In Sirigiano v. Otis Elevator Co., 118 A.D.2d 920, 499 N.Y.S.2d 486 (3d Dep't 1986), the plaintiff tripped while exiting a misleveled elevator.Summary of this case from Willis v. Westin Hotel Co.
March 6, 1986
Appeal from the Supreme Court, Albany County (Cobb, J.).
Plaintiff was injured when she tripped and fell as she was exiting an elevator in a building owned by defendant Stuyvesant Plaza, Inc. (Plaza). The alleged cause of the accident was the failure of the elevator to properly level at the floor when it came to a stop. Pursuant to an agreement with Plaza, defendant Otis Elevator Company (Otis) was responsible for maintaining the elevators in the building. Plaintiff brought the instant action claiming that Plaza and Otis were negligent with respect to the inspection and maintenance of the subject elevator.
At the close of the evidence, the trial court granted Plaza's motion to dismiss the complaint as against it on the ground that Plaza did not have notice of the defective condition regarding the elevator. The case was then submitted to the jury with instructions on res ipsa loquitur and ordinary negligence, and on plaintiff's culpable conduct, if any. The jury held Otis liable, fixed damages at $25,000, and apportioned fault at 55% for Otis and 45% for plaintiff. This appeal by Otis ensued.
Otis contends that the judgment must be reversed because the evidence establishing its negligence was insufficient, the trial court erroneously charged res ipsa loquitur and dismissed the complaint as against Plaza, and the verdict was excessive.
There was clearly sufficient evidence from which a jury could have inferred negligent maintenance and inspection by Otis. Otis' maintenance employees testified that an inspection immediately after the accident showed that the elevator in question did not level properly as a result of a broken bakelite, a mechanism which controlled the leveling process from the building's machine room. The employees further stated that a visual inspection of the mechanism was a part of the regular maintenance that Otis undertook pursuant to its agreement and that such inspection would have revealed the defective condition. Plaintiff introduced testimony from a total of five witnesses employed in the building by one of the tenants, the State Division of Criminal Justice Services, to the effect that misleveling had occurred over a period of six months immediately prior to the accident, including one instance where one such employee fell and broke her wrist in a similar accident. From this evidence, the jury certainly could have found that the defect in the leveling mechanism had been in existence for a sufficiently lengthy period of time that it ought to have been discovered and rectified in the exercise of Otis' duty of reasonable care in conducting its contractual obligation to inspect and repair (see, Rogers v. Dorchester Assoc., 32 N.Y.2d 553, 560-561; Smith v. Jay Apts., 33 A.D.2d 624, lv denied 26 N.Y.2d 609).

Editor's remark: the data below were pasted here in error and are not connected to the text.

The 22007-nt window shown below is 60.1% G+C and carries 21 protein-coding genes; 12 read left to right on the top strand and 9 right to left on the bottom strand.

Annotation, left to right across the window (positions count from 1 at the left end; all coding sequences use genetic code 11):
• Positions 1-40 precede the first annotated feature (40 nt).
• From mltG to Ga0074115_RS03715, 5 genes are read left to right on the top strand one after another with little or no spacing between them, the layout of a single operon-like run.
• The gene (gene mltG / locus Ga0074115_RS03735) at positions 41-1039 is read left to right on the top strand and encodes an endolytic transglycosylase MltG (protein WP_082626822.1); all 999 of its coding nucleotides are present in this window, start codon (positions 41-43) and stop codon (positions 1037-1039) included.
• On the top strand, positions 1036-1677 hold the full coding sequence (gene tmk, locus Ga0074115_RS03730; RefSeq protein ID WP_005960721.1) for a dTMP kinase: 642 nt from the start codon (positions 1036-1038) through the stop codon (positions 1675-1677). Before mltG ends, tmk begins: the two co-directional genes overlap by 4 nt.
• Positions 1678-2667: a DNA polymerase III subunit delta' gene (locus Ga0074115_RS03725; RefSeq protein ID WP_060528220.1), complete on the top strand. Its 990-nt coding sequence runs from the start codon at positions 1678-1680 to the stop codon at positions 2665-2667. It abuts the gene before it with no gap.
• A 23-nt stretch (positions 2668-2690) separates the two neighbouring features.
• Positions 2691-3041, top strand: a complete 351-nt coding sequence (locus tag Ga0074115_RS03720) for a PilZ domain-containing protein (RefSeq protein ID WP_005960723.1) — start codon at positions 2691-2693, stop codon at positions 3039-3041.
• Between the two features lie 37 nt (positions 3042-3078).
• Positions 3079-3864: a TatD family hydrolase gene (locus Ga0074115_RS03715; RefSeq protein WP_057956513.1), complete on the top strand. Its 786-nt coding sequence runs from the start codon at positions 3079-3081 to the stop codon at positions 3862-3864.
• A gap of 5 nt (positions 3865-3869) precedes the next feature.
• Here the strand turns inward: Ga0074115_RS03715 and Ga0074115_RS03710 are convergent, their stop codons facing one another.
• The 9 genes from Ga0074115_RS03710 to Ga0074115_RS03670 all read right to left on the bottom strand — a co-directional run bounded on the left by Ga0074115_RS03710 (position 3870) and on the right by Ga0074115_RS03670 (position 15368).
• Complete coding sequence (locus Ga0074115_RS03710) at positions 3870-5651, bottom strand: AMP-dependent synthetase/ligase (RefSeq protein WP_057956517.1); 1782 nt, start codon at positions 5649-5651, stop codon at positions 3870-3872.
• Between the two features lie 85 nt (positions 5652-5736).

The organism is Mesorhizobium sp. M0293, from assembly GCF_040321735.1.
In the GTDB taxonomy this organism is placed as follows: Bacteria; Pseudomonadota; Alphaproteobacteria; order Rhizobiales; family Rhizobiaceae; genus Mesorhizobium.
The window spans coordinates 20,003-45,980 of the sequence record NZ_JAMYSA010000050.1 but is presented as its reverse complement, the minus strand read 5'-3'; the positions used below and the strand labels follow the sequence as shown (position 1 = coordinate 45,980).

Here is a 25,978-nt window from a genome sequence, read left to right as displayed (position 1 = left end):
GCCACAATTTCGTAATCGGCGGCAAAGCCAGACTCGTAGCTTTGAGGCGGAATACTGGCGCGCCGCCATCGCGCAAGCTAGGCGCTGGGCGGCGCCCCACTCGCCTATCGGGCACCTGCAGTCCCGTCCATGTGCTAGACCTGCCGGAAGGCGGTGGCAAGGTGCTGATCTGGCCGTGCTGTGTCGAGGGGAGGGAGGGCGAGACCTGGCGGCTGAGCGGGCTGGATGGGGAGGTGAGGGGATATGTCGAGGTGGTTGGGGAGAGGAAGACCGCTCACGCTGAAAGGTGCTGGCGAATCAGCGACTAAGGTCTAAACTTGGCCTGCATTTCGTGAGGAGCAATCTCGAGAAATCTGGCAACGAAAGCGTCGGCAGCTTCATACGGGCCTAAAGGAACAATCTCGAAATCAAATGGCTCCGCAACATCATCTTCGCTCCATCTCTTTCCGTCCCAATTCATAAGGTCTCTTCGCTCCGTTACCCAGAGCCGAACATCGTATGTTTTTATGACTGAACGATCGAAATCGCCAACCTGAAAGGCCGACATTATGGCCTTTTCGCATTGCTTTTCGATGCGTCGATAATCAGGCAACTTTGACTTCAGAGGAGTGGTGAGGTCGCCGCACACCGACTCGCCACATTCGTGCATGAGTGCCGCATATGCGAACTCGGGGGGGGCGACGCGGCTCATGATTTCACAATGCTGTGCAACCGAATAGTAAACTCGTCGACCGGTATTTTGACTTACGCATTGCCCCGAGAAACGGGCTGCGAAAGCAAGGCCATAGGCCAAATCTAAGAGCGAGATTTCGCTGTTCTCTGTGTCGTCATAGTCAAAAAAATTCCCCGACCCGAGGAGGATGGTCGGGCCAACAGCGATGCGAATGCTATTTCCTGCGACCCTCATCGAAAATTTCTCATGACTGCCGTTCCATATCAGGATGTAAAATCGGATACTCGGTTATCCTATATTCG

Upon the basis of the proof of the long-standing existence of the defect and the evidence that it was readily discoverable upon inspection, the res ipsa loquitur charge was appropriate (see, Smith v. Jay Apts., supra). The case of Birdsall v. Montgomery Ward Co. ( 109 A.D.2d 969, affd 65 N.Y.2d 913), relied upon by Otis, is readily distinguishable, since in that case there was no proof of any long-term existence of the defect in the escalator and, in fact, the evidence showed that the defect could have arisen so close to the occurrence of the malfunction causing the accident that there would not have been any opportunity to inspect and discover it. In any event, Otis' objection to the charge must fail. No exception was taken to that charge and, thus, any error was not preserved for review (see, Meyers v Fifth Ave. Bldg. Assoc., 90 A.D.2d 824, 825).
We are similarly unpersuaded by Otis' claim that the complaint should not have been dismissed as against Plaza so that damages could have been apportioned between Plaza and Otis. Although Plaza had a nondelegable duty to plaintiff to maintain and repair the elevator (see, Rogers v. Dorchester Assoc., supra, p 562), unless Plaza had actual notice of the malfunction, its liability was vicarious only; Otis, who contractually undertook to provide inspection and maintenance on behalf of Plaza, was the party primarily liable (see, Rogers v. Dorchester Assoc., supra, pp 562-563; Smith v. Jay Apts., supra; see also, Jackson v Associated Dry Goods Corp., 13 N.Y.2d 112, 116-117). Since there was no proof of actual notice to Plaza of the defect in the elevator, any judgment against Plaza would have given rise to a right of full indemnification, without apportionment, against Otis (see, Rogers v. Dorchester Assoc., supra). Consequently, Otis was not entitled to any apportionment of liability as between it and Plaza and therefore was not aggrieved by the dismissal.
Otis' remaining contention, that the verdict was excessive, is similarly without merit. Plaintiff submitted medical proof that her fall aggravated preexisting medical conditions including neuralgia, sciatica and thrombophlebitis. As a result, plaintiff incurred numerous medical bills, her physical activities were restricted and she was advised to take an early retirement. The award of $25,000 is not so disproportionate to the injury and its consequences as to shock the conscience of the court (see, Hutchins v. Gorlicki, 92 A.D.2d 1000, 1001, appeal dismissed 61 N.Y.2d 757), especially in light of Otis' failure to offer any evidence in contradiction to plaintiff's claims (see, MacIver v Lyon, 43 A.D.2d 806, 807).
Judgment affirmed, with one bill of costs. Mahoney, P.J., Kane, Weiss, Mikoll and Levine, JJ., concur.